Housing and relationship breakdown

This page is intended to give you advice about housing if you have split up or are thinking about splitting up with your partner and can only give you a brief summary of your rights and you would be advised to seek legal advice from a solicitor. What rights you have will depend on the nature of your relationship with your partner and the circumstances in which you split up.

Housing rights are normally gained by having an interest in a property. An interest can be gained through ownership of a tenancy.

If you want to seek further advice on your rights you can see a solicitor of your choice or contact the Citizens Advice Bureau or Shelter Housing Aid.

Joint owners and tenants

If you jointly own a property or rent a property with your partner, you both have an equal right to live in the property by virtue of your interest. You are both jointly liable to meet the financial obligations on the property such as paying the mortgage or rent and you both have the right to live there.

As such, if you want to leave your partner and you jointly own or rent a property, it is unlikely that we will accept you as homeless because you have a legal interest in the property. You can apply to the court to have the interest in the property transferred to you so that you become the sole owner or tenant of the property. You will need to see a solicitor about this matter. Sometimes, a tenancy agreement will contain a clause stating that a tenancy cannot be transferred to another party without the consent of the landlord. Furthermore, one joint tenant can give notice to end the tenancy without the consent of the other. If this happens, the remaining tenant may find that they become homeless.

If you jointly own or rent a property and you are at risk of violence, we may accept that you are homeless. We will have to assess if we owe you a duty with accommodation and our page on Homelessness advice and support can give you more information about the criteria that need to be met for us to owe you a duty with accommodation.

Married couples and civil partners

If you and your spouse are married or in a civil partnership, it does not matter who actually owns or rents the property. If your partner is the sole owner or tenant of the property, the law recognises that you have an equal right to live there as you are married or in a civil partnership. You will have this right until death or the marriage/partnership is dissolved. As such, if your husband/wife/civil partner asks you to leave because they own or rent the property, you are under no obligation to do so. Again, it is unlikely we will accept you as homeless unless you are at risk of violence.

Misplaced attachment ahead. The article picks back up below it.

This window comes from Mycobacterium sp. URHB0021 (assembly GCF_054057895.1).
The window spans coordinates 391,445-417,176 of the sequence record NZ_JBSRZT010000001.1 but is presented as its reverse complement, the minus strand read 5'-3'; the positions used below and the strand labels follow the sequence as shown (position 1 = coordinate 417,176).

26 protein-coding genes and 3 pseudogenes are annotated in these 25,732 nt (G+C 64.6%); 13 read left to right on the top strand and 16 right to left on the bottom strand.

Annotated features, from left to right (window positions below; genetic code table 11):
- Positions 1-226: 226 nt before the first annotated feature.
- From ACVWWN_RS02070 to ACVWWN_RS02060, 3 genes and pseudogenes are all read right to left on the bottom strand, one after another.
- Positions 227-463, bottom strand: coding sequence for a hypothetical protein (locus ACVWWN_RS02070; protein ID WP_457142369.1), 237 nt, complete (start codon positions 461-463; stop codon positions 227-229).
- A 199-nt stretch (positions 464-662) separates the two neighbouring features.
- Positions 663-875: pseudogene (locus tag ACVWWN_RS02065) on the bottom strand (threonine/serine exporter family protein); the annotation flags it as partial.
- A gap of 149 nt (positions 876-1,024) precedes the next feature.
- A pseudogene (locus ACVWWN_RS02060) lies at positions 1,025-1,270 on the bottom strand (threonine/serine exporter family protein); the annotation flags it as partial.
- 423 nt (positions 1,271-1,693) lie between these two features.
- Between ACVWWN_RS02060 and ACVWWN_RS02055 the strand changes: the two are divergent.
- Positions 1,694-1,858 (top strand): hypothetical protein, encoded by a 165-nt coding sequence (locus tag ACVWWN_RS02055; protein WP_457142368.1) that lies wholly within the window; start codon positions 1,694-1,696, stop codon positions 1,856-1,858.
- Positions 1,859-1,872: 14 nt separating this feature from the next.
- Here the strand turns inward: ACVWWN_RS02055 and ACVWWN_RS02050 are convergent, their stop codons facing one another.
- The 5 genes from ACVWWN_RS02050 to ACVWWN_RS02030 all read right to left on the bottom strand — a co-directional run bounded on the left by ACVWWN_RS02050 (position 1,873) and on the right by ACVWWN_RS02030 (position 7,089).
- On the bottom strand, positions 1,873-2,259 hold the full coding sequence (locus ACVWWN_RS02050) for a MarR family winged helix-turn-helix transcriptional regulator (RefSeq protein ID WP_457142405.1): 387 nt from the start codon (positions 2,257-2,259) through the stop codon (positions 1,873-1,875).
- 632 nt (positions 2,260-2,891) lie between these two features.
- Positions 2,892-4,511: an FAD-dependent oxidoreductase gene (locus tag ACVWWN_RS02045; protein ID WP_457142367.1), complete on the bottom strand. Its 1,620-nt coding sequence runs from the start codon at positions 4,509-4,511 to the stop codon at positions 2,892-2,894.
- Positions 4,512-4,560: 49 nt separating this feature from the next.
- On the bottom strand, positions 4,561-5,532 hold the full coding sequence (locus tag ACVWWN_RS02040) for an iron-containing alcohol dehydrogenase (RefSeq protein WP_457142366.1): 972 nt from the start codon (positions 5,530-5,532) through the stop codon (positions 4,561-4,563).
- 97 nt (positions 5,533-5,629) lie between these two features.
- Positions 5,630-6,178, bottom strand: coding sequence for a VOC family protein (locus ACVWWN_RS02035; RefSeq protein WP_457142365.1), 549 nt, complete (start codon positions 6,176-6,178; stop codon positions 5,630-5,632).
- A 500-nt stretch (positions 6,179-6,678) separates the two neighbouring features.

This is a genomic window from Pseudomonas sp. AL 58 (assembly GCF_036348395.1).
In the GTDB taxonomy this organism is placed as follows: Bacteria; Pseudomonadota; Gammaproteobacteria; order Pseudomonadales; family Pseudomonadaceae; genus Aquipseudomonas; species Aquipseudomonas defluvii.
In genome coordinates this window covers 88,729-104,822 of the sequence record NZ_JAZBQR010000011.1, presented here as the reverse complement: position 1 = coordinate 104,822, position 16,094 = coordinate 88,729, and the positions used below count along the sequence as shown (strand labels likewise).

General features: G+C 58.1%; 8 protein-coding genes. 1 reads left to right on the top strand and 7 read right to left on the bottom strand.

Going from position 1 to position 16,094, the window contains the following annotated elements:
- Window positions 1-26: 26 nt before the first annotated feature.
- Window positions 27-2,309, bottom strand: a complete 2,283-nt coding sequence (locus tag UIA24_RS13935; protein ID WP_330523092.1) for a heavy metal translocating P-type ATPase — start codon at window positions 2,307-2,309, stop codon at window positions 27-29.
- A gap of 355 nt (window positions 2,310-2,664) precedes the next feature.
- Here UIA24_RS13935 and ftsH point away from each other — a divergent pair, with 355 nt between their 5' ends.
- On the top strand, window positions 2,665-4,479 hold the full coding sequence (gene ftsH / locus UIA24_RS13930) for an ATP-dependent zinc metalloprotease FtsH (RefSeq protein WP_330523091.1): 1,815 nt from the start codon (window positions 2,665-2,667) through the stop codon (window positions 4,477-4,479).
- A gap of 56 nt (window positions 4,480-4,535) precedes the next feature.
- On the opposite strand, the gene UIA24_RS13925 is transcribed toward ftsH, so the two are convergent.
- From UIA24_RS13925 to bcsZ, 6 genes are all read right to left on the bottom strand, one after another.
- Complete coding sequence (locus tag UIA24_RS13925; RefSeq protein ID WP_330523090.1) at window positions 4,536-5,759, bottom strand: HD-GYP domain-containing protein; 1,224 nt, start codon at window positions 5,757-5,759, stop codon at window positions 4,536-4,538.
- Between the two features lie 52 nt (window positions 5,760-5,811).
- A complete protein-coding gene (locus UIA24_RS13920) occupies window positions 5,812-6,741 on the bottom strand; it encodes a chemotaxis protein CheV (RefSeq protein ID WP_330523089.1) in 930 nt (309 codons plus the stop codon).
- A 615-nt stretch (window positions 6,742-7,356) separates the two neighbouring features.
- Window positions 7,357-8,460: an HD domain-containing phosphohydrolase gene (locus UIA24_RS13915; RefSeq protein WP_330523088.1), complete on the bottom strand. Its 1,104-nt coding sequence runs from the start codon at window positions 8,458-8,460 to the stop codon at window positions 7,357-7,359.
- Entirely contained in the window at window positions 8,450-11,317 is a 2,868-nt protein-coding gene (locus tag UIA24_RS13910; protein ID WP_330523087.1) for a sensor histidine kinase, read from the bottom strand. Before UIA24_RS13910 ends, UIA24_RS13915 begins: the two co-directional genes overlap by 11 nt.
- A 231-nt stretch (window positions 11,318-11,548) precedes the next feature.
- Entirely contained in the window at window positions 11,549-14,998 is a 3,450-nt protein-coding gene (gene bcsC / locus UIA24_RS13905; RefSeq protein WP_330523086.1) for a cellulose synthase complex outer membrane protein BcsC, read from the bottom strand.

You can seek an order from the court to have the ownership or tenancy of the property transferred to you. If your partner leaves and you remain in the property, you have the right to pay the mortgage or rent on their behalf. If you are on a low income or benefits, you can claim help with housing costs to help you meet the financial obligations on the property. If you want to seek an order from the court to have the property rights transferred to you, you will need to consult a solicitor.

Cohabiting couples

If you are not married to your partner, what rights you have to the property will depend on what interest you have in the property. If you are a joint owner or tenant, you both have the right to remain in the property, even if your relationship has broken down.

However, if you are not married and your partner is the sole owner or tenant, you do not have the same rights as someone who is married. If you have a child from the relationship, you can ask the court to transfer the interest of the property to you in the interests of the child, but if you are asked to leave, you do not have any automatic right to remain because you do not have a legal interest in the property.

Useful Links

Citizens Advice

Shelter England

 

Last updated on: 29/11/2017 - 13:40